The San Francisco Symphony Youth Orchestra revealed itself at the Concertgebouw as an important part of the future of classical music in the United States. Founded nearly 35 years ago, the institute has a bit of Dutch history as conductor Edo de Waart was its first music director. What sets this youth orchestra apart was not a typical, energetic camaraderie, but near military precision and a focus of great maturity. Renaud Capuçon commanded the stage during his incisive performance of Bruch’s Violin Concerto no. 1 in G minor, while Donato Cabrera, Music Director since 2009, led a sensational performance of Mahler’s Fifth Symphony, where the many highlights outshone the surprisingly few faults.

Renaud Capuçon © Mat Hennek
Renaud Capuçon
© Mat Hennek

As an introduction, Cabrera and his mature youngsters jolted the audience with the different rhythms of John Adams’ fanfare A Short Ride in a Fast Machine. Five young men darted back and forth among their plethora of percussion, including various wood blocks, crotales, drums, timpani, cymbals and a xylophone, each adding colourful rhythms. Woodwinds pulsated, strings honked in the repetition of their motifs. It was great fun to see the orchestra thrive in this flashy American piece that instantly established a young joyfulness in the Great Hall.

Renaud Capuçon, no stranger to youth ensembles having been first violinist in Abbado’s Gustav Mahler Youth Orchestra, offered a spectacular performance of Bruch. The opening Vorspiel moved deeply, each ensuing passage burning fiercely with romantic passion. The orchestra performed decently, but could not reach the highly charged levels of the soloist. In the Adagio, the Frenchman listened with closed eyes swaying back and forth to the orchestra’s calming accompaniment. Capuçon’s excellence inspired the musician’s confidence, as they played with increased intensity. In the Finale: Allegro energico, the musicians’ disciplined focus and the transparency produced made me more curious for the Mahler to come.

As soon as the humane cry of Daniel Santos’ trumpet opened with the Funeral March of Mahler’s Fifth, a palpable intensity permeated the auditorium. Brass maintained this tension, brooding double basses added another layer. The nuance and clarity was stunning, their crisp, tight sound worthy of a mature orchestra! For the second movement, Cabrera delivered thunderous energy, but never bombastically. Within the brass, the tuba let out a reverberating roar that could be felt from the balcony. Cabrera struggled to sustain a constant suspense during the calmer passages.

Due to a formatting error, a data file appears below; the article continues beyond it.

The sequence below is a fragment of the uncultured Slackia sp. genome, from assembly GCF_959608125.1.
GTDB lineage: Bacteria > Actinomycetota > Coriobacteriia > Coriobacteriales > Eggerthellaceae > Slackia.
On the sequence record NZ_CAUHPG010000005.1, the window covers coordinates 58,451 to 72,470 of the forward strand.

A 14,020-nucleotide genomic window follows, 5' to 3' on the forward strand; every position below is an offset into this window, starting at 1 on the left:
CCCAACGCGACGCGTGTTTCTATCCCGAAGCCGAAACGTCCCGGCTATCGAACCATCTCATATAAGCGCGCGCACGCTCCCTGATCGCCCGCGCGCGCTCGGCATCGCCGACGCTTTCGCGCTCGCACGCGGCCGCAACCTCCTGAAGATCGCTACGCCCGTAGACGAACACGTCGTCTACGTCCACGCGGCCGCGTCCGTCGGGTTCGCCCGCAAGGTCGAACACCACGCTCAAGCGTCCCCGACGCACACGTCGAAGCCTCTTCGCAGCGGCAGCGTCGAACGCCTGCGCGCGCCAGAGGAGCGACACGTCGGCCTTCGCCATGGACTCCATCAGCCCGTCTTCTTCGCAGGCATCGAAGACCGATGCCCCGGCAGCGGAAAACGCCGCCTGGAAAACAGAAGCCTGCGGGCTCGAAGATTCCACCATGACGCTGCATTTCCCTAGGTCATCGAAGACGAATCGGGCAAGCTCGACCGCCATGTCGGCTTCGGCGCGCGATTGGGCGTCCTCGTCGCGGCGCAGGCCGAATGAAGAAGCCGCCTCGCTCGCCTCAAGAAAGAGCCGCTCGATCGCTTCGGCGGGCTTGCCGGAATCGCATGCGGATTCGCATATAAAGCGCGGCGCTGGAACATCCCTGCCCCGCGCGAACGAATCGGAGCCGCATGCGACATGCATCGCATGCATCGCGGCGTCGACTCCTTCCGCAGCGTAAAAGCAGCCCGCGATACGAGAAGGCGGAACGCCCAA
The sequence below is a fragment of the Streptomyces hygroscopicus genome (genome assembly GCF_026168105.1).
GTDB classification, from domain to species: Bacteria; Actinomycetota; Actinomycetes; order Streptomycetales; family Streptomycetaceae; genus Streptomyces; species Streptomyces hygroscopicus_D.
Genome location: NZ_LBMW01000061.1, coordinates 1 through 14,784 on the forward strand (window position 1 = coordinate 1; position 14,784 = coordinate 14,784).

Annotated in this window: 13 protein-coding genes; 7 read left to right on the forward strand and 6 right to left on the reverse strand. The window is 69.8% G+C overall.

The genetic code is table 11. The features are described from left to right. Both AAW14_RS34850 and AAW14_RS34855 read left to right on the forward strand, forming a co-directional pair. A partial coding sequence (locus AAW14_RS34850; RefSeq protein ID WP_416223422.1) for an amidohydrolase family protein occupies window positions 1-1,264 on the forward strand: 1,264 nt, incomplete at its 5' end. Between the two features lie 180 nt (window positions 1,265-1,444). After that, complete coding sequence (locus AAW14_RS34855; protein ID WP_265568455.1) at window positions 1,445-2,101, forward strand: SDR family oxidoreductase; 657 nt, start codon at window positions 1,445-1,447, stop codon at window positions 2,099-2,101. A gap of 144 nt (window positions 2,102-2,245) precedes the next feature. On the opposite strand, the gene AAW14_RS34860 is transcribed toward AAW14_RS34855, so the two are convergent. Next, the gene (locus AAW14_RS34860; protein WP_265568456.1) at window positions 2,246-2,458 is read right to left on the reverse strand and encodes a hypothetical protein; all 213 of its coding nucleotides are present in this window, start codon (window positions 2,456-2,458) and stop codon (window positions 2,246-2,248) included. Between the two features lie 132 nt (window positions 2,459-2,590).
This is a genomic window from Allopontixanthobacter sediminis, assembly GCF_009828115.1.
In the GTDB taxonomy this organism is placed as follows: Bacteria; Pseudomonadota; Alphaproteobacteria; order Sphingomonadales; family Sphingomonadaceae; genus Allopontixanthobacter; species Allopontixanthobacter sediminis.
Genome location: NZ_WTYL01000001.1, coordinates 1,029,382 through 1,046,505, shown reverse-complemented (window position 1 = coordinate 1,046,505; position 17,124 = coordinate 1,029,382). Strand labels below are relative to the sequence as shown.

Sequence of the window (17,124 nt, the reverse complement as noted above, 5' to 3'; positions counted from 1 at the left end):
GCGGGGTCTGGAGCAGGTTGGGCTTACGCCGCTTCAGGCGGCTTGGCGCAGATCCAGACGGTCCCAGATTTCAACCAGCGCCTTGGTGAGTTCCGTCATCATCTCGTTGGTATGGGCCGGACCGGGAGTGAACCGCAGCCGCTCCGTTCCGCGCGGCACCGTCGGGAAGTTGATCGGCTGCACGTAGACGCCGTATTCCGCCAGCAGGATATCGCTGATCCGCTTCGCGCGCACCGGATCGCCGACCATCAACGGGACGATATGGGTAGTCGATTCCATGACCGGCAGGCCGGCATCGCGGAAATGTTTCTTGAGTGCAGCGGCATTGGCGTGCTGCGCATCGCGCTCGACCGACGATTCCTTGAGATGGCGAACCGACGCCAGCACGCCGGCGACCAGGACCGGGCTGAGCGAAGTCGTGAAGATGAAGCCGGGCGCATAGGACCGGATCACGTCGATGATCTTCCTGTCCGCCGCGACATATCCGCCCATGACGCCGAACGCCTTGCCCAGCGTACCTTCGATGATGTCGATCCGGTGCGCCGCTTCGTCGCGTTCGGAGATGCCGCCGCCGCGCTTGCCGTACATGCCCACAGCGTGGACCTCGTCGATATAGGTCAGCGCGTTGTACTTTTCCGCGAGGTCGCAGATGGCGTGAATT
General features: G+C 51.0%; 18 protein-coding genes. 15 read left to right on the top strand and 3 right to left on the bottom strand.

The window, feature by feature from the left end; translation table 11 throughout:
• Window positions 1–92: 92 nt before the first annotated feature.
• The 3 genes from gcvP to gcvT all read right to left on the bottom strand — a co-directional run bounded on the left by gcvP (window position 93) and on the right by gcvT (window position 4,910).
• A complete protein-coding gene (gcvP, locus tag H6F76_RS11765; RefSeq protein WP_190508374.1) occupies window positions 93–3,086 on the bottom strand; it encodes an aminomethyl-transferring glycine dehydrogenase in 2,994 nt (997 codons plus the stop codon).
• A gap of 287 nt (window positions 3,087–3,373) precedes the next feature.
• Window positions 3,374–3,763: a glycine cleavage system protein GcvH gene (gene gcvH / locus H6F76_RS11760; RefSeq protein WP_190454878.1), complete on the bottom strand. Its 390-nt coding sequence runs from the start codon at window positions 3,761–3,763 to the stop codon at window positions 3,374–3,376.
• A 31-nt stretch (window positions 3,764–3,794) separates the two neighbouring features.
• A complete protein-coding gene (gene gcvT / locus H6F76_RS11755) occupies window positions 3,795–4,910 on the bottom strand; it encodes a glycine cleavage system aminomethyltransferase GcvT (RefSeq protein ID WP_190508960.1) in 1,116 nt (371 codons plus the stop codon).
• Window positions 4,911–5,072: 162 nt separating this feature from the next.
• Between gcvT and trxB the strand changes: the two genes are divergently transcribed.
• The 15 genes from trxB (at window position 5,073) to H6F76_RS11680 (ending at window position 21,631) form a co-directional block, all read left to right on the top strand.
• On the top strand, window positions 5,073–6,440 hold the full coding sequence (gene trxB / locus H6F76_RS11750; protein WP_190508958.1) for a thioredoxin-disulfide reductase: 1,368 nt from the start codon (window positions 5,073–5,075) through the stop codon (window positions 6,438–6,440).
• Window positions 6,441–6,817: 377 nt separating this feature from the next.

In the Scherzo, the strings created a rich deep burning sound; later, pizzicato passages enchanted. Cabrera conducts with expressive gestures when firing up his orchestra, but reduces his gesticulations to a concise indication of tempi during the calmer passages. He knows his orchestra very well, energizing the confidence in his musicians, whose intense focus was captivating to observe. Most of the time, he knew how to manage the acoustics of the Concertgebouw, few balance issues emerging.

Cabrera took a long time before commencing with Mahler’s famously romantic Adagietto. Utterly concentrated, the orchestra delivered a wonderful soothing world, with refined elegance from the harp. Strings caressed softly. Perhaps not the sultry romantic interpretation of an older ensemble, but as a dreamy lullaby this rendition worked very well. The musicians’ adult discipline restrained them from being boisterous, delivering several of Mahler’s delightful subtleties. 

In the finale Rondo, the orchestra relaxed a bit. The woodwind section raised their instruments in sync as if in a brass band. Cabrera made broad gestures coaxing festive energy from his followers. As in earlier movements, Apoorva Rangan with her gentle, yet powerful flute playing, could not go by unnoticed. As Santos returned with some great moments on his trumpet, he had to compete in the brass with a phenomenal James Chen, soulful beyond his years on French horn, contrasting each other with some sublime passages. It takes quite some courage to perform Mahler succesfully at the Concertgebouw, so this very mature youth orchestra pulled off an impressive feat.